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My speakers are making a sound like someone talking from other computer. Like the sound that online game players do. It's only noise, strange microphone noise. Have I been hacked? I checked all proccesses and I can't see anything out of common.

I haven't installed anything recently, and it suddenly started. Disconnected from the internet and it's still happening. Now I'm closing every program or process I see and checking when it stops. It still hasn't stopped.

Update 1:

Everything solved. Thanks everyone for your help. Restarted and solved.

Update 2:

Ok, Not solved. Now, 45 minutes after restarting the computer the sound suddenly started again. I will try with headphones and post news. Thanks in advance.

Update 3:

Still happening with headphones. Really disturbing.

Update 4:

15 hours without noise. Everything seems fine. Must have been some kind of interference, but still don't know what could have caused it. Thanks everyone, I was unquiet.

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    Probably not. Some wireless headsets or walkie talkies nearby could be being picked up by your speaker wiring... – Mokubai Jun 23 '15 at 15:03
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    It doesn't sound like a virus or hacking. Various sources can sometimes get picked up by the audio, even from something acting like an antenna. Often it's a grounding or shielding problem. – fixer1234 Jun 23 '15 at 15:06
  • If that's the problem (it seems plausible) how can i solve it? It's really annoying. I haven't changed anything from my hardware. – pepepepe Jun 23 '15 at 15:07
  • Replace speakers with headphones and check if the problem persists. – gronostaj Jun 23 '15 at 15:18
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    sounds like interference to me. At home, we had a sound system that picked up the radios of passing trucks and such. We'd be watching a movie and all of a sudden we're hearing a random conversation. – Russell Uhl Jun 23 '15 at 20:25
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Well, it looks like you solved your issue, but here is how I track down stray interference in an audio system.

  1. Wiggle your cords and check your connections - if a stray wire is connecting your mic to your speakers you can often hear faint voices coming from the speakers. Loose connections can cause all kinds of havoc as well, so address them first.
  2. Put a cordless phone near the wires and make a call - if you hear clicking, buzzing or fuzz in the speakers during this test you need better shielding or grounding. 900mhz phone systems work best, but you may be able to get away with using a cell phone to make a standard (not VOIP) call. Microwaves are also excellent sources of interference - their hum is very distinctive to my ears.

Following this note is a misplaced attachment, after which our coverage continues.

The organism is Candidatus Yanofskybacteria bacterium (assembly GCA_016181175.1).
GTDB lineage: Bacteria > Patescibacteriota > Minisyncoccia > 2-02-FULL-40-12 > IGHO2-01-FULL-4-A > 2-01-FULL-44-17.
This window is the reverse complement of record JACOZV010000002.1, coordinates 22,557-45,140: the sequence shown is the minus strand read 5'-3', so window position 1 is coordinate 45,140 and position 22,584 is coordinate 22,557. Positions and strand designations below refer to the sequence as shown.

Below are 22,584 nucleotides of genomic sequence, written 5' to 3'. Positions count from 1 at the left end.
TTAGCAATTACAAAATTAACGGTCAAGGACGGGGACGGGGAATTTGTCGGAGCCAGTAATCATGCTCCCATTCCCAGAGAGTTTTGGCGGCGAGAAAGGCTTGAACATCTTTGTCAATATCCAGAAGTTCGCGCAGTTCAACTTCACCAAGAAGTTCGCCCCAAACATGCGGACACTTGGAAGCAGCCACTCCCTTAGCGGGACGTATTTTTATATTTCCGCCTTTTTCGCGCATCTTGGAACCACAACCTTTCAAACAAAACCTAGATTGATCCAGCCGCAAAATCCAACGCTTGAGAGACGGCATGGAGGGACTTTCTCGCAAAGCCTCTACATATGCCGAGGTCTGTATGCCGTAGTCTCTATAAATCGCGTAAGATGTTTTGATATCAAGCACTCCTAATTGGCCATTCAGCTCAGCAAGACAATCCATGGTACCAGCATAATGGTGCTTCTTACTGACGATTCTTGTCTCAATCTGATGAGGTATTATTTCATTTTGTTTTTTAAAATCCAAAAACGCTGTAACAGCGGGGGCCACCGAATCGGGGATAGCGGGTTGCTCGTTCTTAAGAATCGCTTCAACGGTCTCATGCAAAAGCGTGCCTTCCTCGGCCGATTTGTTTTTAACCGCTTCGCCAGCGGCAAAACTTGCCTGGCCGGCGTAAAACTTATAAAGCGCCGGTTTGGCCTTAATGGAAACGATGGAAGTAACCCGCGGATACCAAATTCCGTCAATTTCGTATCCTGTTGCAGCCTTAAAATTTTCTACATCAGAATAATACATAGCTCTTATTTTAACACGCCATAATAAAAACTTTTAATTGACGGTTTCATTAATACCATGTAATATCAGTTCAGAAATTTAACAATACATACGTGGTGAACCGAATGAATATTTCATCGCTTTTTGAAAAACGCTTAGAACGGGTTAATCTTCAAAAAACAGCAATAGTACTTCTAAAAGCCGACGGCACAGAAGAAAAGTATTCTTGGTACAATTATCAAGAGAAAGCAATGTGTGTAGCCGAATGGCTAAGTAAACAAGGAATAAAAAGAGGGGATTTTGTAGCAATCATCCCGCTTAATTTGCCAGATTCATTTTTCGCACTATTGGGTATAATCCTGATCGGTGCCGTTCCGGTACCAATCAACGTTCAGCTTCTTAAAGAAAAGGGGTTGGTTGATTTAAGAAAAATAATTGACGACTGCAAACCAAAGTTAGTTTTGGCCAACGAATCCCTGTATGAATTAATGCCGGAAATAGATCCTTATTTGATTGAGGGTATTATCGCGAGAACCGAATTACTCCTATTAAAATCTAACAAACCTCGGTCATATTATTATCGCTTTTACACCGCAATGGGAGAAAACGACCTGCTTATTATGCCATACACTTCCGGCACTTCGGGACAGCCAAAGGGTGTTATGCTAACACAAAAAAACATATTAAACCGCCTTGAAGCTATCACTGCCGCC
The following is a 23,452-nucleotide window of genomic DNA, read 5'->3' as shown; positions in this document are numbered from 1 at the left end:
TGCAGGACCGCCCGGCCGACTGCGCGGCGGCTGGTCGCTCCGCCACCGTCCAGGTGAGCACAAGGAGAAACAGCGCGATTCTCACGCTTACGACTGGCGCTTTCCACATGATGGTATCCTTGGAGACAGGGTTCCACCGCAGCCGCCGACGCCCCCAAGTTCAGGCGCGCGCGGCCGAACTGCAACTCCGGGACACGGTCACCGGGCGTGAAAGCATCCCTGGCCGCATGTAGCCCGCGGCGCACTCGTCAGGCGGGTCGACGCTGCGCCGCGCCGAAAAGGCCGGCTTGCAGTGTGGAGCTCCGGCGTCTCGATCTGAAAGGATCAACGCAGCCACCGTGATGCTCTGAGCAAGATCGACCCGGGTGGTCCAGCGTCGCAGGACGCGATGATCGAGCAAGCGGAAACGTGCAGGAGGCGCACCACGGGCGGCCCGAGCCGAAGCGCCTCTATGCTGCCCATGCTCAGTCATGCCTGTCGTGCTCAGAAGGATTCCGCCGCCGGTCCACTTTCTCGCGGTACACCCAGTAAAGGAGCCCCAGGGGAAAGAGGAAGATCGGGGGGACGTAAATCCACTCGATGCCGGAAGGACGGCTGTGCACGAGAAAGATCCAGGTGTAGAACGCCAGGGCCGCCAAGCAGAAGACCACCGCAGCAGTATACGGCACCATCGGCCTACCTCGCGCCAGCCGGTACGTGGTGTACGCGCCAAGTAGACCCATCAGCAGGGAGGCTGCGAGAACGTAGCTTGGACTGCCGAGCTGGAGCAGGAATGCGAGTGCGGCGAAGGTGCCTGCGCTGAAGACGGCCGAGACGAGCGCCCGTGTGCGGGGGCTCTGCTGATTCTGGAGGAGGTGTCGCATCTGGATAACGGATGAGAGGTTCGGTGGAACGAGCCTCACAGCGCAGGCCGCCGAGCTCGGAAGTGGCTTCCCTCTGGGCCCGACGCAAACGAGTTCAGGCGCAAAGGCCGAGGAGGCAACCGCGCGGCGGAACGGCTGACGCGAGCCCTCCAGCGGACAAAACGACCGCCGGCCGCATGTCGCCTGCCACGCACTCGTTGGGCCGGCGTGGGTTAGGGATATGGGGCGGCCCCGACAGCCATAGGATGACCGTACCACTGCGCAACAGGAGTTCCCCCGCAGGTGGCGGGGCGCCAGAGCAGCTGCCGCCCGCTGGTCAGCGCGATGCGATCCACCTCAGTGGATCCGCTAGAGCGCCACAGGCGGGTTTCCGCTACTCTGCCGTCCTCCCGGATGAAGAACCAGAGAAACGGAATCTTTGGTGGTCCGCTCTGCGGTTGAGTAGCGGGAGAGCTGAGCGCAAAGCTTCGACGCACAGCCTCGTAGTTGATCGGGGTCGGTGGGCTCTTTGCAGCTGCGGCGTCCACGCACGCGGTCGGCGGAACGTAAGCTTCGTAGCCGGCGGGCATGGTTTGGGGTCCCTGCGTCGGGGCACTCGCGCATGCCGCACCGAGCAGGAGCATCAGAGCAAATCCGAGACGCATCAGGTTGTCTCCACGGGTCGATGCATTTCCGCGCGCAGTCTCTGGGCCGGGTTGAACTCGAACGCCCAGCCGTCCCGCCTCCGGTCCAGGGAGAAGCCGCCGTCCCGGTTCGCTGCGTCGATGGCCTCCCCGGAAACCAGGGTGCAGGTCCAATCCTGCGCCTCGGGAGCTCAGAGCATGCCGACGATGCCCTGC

3. Try a tinfoil wrap with a grounding wire. Solder or clamp a wire to some tinfoil, ground the wire to the same ground as your audio gear (your computer case if this is a normal desktop computer) and wrap the tinfoil around your speaker/signal wires. If the background noise decreases, you know that wire is picking up stray signals. Replace it with a quality, shielded cable (ideal), add a ferrite core (sometimes called a "doughnut") to the wire (not-bad) or improvise a shield from tinfoil and heatshrink (hackish/desert island worthy).
  4. If shielding does not help, crosstalk or poor grounding are leading to this issue... these are harder to handle. For crosstalk replacing the cable with a twisted pair cable will help. Poor grounding is an audio techs nightmare, but essentially you will want to listen to the ground at different points, find a nice clean ground then reconnect everything to it.

Some links that cover the ideas above in more depth:

Ferrites on Speaker Cables

What happens when Ferrites are installed on speaker cables? This is a more interesting question. Ferrites, with the right composition and size can be helpful for optimizing a speaker/cable/amplifier combination. I would avoid using the large clamp-on Ferrites used for EMI (Electro-Magnetic-Interference), since these generally add too much inductance. The Image Clarifier offered by Empirical Audio is a device that works for audio because the composition and size of the Ferrites is specifically chosen for audio cables. The Ferrite cores should be installed on one wire, not across both wires. The reason that Ferrites can improve the performance of speaker cables lies in their ability to add inductance and loss to the cable. We believe that this inductance reduces the natural resonances in a cable, which we believe can become audible through secondary effects. The ferrite creates a low-pass filter at very high frequency.

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